Category: Hosted and Cloud Services

Work From Home Policy Benefits and Considerations

working from home

In the past several months, work from home (WFH) policies have become increasingly popular. The spread of COVID-19 has resulted in a temporary and sometimes permanent WFH environment for many companies throughout the country. 

Working from home can be beneficial and many employers and workers are happily embracing the trend. Plus, with remote access solutions, it’s easier for businesses to safely operate from anywhere with a secure, remote connection. Here are some benefits companies see after making a WFH shift:

Improved Employee Satisfaction

Many employees appreciate the option to work from home at least part of the time. The flexibility to choose when to go into an office provides peace of mind to employees who might have to commute far in bad weather or need to deal with an unexpected illness. Most workers prefer organizations that allow a greater balance between life and work.

Increased Productivity

Increase worker productivity is a major potential benefit for a work from home policy adoption. Studies have shown that in many cases productivity improves when employees work from home.

It may seem that a house has many distractions, but the office may have more. Colleagues visiting, a loud office space, and impromptu meetings can steal away a lot of time. From home, some employees have the opportunity to focus on a task with fewer interruptions.

Less Time Spent Commuting

Anyone who sits in traffic or takes public transportation daily understands the merit of a shortened commute. It’s also greener: cutting down on daily commutes may have a net positive effect on energy savings. At the very least, employees will see a decline in transportation costs and time spent traveling to work.

Recruitment and Retention Improvements

Recruiting top employees remains a serious challenge, but limiting the candidate pool to a local area may mean a company is missing out on potential applicants. Studies by major consulting and recruitment firms are determining that the opportunity to WFH can be a key factor when applying for new jobs. Companies may also lose some of their own workers – the lack of work from home opportunities has been listed as a reason for seeking alternative employment.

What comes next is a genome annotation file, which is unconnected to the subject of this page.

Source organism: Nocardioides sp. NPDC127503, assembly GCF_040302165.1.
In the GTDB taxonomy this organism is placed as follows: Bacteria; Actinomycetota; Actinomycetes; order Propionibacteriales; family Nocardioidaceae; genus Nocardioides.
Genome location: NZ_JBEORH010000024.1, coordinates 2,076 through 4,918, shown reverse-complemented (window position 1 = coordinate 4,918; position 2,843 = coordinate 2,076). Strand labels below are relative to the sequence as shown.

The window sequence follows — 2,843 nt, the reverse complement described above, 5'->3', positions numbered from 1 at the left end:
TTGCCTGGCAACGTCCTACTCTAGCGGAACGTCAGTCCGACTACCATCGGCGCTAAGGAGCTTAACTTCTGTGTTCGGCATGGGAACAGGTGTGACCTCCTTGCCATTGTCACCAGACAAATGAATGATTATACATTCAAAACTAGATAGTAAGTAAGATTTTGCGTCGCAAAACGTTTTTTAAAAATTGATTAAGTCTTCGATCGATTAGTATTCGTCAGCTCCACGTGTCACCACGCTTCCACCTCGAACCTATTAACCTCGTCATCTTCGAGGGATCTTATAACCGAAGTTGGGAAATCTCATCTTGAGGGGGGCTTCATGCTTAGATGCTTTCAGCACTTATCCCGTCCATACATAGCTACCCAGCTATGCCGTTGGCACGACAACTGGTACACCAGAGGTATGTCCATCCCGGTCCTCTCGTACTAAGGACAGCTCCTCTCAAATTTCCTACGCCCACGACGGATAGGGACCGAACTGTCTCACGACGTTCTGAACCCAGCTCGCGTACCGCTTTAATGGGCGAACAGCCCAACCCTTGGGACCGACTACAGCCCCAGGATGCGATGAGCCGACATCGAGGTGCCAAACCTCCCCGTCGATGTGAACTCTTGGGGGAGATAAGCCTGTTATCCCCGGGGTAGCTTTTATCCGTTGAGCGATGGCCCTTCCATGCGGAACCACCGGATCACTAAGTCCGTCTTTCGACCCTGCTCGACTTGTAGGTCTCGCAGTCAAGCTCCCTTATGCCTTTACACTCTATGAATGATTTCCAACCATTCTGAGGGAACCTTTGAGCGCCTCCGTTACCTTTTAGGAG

Decreased Real Estate Costs

For companies and organizations who believe WFH will be their long-term model, this can mean eliminating office space, cutting considerable fixed-costs out of the bottom line equation.

There are many great benefits of working from home, however, relaxed data security and blurred office hours can become an opportunity for cyber threats. If you’re considering adopting a work from home policy, here are some factors that should be carefully considered:

Equipment and Maintenance 

It should be outlined what equipment and utilities employers and employees are responsible for providing and maintaining. Will bandwidth be a reimbursable expense? Will laptops, phones, etc. be provided by the business or will this be a BYOD project?

If technology is provided by the employer, determine the employee’s responsibility to keep it maintained and install upgrades. If you have a BYOD policy, decide if employees required to bring their devices in for upgrades and security checks. Click here to learn more about adopting a BYOD policy.

Fair Labor Standards Act